22,

23] studied the relationship among energy consumption, income and financial development in emerging economies. Asif et al. [

24] made a comparative study on developed economies and emerging economies about energy supply, energy consumption and energy security. But most of these studies are based on linear models and take the total energy consumption as the research object. As is known, as the pattern of energy consumption center transfers and consumption structure transformation is gradually formed, the study of natural gas consumption of emerging economies plays a particularly important role in grasping the development trend of the world’s energy. Thus, this paper chose emerging economies as panel, including those countries with rapid economic growth, since their industrialization and urbanization continue to make progress and have great potential in the future. We select three variables—GDP per capita, industrialization and urbanization rate—as explanatory variables to study the nonlinear relationships between natural gas consumption and three economic variables by employing a nonlinear PSTR model, and utilize this to learn about the trend of natural gas consumption of emerging economies and recognize the optimization potential of energy consumption structure. Moreover, this paper provides a reference for these emerging countries to make optimization policies about industrial structure and population structure during economic development in consideration of energy saving, energy consumption structure optimization and other sustainable development strategies.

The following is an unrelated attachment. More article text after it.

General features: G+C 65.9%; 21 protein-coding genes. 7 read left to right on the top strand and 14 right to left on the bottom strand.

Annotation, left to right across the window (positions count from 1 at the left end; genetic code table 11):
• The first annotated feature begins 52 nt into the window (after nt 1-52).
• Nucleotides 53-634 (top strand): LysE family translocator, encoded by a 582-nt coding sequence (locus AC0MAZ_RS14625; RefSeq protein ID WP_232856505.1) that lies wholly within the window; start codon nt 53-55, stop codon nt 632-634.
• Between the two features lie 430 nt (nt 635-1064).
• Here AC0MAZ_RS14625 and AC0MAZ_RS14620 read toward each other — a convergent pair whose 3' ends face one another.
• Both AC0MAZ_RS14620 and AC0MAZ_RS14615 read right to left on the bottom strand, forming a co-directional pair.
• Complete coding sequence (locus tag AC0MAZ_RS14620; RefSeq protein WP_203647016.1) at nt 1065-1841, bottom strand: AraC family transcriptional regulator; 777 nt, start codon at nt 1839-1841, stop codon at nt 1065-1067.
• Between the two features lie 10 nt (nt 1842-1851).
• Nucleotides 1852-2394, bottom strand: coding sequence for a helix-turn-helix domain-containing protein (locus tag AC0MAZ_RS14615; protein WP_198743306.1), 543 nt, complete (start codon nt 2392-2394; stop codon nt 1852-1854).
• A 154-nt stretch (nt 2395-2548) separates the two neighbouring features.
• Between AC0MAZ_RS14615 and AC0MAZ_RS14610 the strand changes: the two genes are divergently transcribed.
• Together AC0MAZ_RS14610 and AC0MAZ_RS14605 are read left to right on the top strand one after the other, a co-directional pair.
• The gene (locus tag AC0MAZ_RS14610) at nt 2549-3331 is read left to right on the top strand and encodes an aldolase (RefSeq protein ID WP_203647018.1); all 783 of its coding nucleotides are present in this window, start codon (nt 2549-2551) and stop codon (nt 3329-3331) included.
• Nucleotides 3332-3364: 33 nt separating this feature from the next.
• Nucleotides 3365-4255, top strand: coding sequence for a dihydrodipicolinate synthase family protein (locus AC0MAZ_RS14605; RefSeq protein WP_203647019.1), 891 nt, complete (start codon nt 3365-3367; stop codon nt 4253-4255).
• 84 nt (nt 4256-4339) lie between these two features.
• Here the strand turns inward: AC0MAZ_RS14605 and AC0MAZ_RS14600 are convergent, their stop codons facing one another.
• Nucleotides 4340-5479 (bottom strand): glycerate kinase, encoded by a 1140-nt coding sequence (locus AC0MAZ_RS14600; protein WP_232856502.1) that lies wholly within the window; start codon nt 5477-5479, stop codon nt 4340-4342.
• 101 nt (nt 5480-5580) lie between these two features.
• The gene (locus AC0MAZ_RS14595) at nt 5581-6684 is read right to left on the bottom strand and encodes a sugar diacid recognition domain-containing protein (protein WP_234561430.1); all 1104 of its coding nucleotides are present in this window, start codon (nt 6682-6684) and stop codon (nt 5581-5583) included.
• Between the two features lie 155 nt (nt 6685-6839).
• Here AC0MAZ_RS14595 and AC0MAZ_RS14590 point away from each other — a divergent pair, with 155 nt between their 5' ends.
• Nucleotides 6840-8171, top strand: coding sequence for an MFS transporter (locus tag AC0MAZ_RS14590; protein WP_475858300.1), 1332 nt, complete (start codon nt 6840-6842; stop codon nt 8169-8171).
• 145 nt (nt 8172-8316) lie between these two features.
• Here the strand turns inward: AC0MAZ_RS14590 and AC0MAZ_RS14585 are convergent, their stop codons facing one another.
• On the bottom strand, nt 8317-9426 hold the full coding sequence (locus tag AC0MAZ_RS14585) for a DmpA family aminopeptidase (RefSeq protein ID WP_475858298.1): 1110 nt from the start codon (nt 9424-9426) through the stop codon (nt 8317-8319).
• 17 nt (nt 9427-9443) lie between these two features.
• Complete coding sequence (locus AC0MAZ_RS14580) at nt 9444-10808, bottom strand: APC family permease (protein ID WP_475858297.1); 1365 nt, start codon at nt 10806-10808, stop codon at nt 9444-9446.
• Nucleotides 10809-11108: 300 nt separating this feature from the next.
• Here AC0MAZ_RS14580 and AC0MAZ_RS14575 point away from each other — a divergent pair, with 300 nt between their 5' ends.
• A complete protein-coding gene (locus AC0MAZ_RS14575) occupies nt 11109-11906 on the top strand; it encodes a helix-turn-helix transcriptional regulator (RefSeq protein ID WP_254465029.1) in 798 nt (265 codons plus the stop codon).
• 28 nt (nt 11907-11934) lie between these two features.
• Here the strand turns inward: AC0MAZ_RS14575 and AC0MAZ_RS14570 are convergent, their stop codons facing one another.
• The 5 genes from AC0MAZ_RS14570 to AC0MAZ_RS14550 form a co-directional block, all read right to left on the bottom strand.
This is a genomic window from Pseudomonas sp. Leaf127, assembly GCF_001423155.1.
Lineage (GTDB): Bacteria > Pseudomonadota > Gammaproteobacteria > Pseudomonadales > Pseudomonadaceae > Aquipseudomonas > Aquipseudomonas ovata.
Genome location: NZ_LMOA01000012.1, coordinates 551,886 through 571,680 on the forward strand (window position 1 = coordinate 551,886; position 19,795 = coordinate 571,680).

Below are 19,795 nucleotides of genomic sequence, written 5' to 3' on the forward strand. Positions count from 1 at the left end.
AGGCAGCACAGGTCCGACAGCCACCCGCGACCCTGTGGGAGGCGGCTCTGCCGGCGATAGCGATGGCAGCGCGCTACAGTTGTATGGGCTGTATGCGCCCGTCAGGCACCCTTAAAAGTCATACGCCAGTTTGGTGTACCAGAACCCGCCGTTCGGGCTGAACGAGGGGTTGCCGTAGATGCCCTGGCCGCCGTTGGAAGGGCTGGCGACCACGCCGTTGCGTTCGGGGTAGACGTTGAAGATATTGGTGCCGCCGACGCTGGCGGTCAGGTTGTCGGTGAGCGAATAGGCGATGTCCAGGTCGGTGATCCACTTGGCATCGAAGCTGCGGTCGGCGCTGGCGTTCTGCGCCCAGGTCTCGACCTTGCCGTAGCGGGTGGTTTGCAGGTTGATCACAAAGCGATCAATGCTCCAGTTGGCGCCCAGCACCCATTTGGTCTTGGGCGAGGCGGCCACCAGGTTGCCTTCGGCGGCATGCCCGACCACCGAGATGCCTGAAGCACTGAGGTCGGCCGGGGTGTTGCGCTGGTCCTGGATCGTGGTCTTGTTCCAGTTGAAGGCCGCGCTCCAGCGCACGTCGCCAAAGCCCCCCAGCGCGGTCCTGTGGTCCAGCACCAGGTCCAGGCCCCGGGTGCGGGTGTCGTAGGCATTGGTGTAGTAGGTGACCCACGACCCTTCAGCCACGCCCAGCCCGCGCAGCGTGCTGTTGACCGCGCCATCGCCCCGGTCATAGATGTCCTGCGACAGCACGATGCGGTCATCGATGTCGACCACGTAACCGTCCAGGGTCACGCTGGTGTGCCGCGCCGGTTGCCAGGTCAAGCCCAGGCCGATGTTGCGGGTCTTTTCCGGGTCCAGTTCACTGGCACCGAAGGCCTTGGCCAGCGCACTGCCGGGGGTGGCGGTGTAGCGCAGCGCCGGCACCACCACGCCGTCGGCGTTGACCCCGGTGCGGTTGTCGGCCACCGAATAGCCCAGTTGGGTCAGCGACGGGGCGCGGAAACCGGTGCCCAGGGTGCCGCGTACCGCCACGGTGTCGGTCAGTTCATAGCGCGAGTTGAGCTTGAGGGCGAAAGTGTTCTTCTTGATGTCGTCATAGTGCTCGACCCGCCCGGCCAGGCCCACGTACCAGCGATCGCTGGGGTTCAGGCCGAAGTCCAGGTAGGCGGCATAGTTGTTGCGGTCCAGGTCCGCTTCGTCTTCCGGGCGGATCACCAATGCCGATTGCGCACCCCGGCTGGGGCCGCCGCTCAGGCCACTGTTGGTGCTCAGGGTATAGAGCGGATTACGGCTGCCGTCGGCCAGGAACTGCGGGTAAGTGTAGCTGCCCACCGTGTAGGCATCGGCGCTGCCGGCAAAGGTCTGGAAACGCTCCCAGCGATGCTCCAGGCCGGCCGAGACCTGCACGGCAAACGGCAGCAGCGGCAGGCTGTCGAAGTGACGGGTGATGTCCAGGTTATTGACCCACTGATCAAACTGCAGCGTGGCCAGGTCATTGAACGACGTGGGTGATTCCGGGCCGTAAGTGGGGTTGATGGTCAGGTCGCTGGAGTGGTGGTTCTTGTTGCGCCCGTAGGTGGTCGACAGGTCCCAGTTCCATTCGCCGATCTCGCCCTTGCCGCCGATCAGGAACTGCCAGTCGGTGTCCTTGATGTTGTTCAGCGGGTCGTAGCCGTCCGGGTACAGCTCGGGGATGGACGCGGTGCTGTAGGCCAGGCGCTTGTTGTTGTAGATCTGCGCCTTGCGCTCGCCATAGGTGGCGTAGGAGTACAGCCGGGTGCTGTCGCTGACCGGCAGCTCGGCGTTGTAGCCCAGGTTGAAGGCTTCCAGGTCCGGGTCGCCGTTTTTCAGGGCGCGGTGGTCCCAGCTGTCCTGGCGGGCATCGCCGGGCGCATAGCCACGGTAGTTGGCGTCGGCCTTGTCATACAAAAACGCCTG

The remainder of this study is organized as follows:

Section 2 introduces the variables, data and model specification in this paper, including variables’ definitions, data sources and data processing, and PSTR model introduction;

Section 3 is empirical results, including stability test of variables, nonlinear test of model and estimation of PSTR model;

Section 4 concludes the discussion.

## 2. Variables, Data and Model Specification

#### 2.1. Definition of Variables and Data

According to the existing research, we choose per capital GDP, industrialization and urbanization as the transition variables.

Per capital GDP: The rapid development of economy tends to be accompanied by strong energy demand [

2], and Kani et al. [

14] in the study pointed out that there exists a nonlinear relationship between gas demand and GDP. Many other studies also examined the nonlinear relationship by investigating whether a “Kuznets curve” for energy use exists [